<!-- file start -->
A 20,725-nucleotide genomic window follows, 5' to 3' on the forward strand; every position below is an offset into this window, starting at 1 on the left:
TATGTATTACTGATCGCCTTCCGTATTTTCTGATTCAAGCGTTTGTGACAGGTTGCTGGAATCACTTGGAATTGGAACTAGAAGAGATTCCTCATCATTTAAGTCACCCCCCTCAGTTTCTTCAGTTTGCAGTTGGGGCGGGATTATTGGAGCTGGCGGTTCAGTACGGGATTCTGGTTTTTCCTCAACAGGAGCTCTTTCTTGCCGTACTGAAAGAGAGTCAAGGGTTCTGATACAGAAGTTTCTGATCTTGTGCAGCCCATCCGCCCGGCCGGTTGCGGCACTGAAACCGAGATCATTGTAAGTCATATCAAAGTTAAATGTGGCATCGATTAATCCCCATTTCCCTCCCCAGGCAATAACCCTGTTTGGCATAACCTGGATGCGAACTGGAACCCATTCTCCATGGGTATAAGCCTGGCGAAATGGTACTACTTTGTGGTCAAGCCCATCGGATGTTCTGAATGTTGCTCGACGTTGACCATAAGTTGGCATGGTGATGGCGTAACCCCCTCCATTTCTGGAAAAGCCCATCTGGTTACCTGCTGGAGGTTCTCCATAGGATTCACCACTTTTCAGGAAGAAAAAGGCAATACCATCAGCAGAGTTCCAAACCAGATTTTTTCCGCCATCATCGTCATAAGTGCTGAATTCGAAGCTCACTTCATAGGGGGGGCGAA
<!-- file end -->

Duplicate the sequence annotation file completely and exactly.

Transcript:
A 20,725-nucleotide genomic window follows, 5' to 3' on the forward strand; every position below is an offset into this window, starting at 1 on the left:
TATGTATTACTGATCGCCTTCCGTATTTTCTGATTCAAGCGTTTGTGACAGGTTGCTGGAATCACTTGGAATTGGAACTAGAAGAGATTCCTCATCATTTAAGTCACCCCCCTCAGTTTCTTCAGTTTGCAGTTGGGGCGGGATTATTGGAGCTGGCGGTTCAGTACGGGATTCTGGTTTTTCCTCAACAGGAGCTCTTTCTTGCCGTACTGAAAGAGAGTCAAGGGTTCTGATACAGAAGTTTCTGATCTTGTGCAGCCCATCCGCCCGGCCGGTTGCGGCACTGAAACCGAGATCATTGTAAGTCATATCAAAGTTAAATGTGGCATCGATTAATCCCCATTTCCCTCCCCAGGCAATAACCCTGTTTGGCATAACCTGGATGCGAACTGGAACCCATTCTCCATGGGTATAAGCCTGGCGAAATGGTACTACTTTGTGGTCAAGCCCATCGGATGTTCTGAATGTTGCTCGACGTTGACCATAAGTTGGCATGGTGATGGCGTAACCCCCTCCATTTCTGGAAAAGCCCATCTGGTTACCTGCTGGAGGTTCTCCATAGGATTCACCACTTTTCAGGAAGAAAAAGGCAATACCATCAGCAGAGTTCCAAACCAGATTTTTTCCGCCATCATCGTCATAAGTGCTGAATTCGAAGCTCACTTCATAGGGGGGGCGAA